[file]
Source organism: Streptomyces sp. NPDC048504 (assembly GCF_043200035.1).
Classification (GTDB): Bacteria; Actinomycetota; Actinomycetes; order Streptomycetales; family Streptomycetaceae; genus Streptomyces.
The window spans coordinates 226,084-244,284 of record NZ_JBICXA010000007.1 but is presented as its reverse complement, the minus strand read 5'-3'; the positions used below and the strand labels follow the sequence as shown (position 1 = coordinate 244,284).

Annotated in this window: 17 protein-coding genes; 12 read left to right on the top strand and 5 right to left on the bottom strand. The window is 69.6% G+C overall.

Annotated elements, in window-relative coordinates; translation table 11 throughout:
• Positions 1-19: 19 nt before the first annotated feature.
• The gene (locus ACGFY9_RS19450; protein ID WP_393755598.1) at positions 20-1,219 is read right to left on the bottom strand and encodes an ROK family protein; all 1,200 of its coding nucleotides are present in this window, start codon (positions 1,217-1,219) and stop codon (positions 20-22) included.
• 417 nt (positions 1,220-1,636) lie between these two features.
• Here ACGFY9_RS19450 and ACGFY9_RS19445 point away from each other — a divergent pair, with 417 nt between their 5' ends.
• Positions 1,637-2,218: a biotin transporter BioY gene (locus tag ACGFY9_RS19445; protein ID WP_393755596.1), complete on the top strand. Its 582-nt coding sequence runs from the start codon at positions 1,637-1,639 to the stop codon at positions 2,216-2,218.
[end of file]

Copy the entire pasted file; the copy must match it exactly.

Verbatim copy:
Source organism: Streptomyces sp. NPDC048504 (assembly GCF_043200035.1).
Classification (GTDB): Bacteria; Actinomycetota; Actinomycetes; order Streptomycetales; family Streptomycetaceae; genus Streptomyces.
The window spans coordinates 226,084-244,284 of record NZ_JBICXA010000007.1 but is presented as its reverse complement, the minus strand read 5'-3'; the positions used below and the strand labels follow the sequence as shown (position 1 = coordinate 244,284).

Annotated in this window: 17 protein-coding genes; 12 read left to right on the top strand and 5 right to left on the bottom strand. The window is 69.6% G+C overall.

Annotated elements, in window-relative coordinates; translation table 11 throughout:
• Positions 1-19: 19 nt before the first annotated feature.
• The gene (locus ACGFY9_RS19450; protein ID WP_393755598.1) at positions 20-1,219 is read right to left on the bottom strand and encodes an ROK family protein; all 1,200 of its coding nucleotides are present in this window, start codon (positions 1,217-1,219) and stop codon (positions 20-22) included.
• 417 nt (positions 1,220-1,636) lie between these two features.
• Here ACGFY9_RS19450 and ACGFY9_RS19445 point away from each other — a divergent pair, with 417 nt between their 5' ends.
• Positions 1,637-2,218: a biotin transporter BioY gene (locus tag ACGFY9_RS19445; protein ID WP_393755596.1), complete on the top strand. Its 582-nt coding sequence runs from the start codon at positions 1,637-1,639 to the stop codon at positions 2,216-2,218.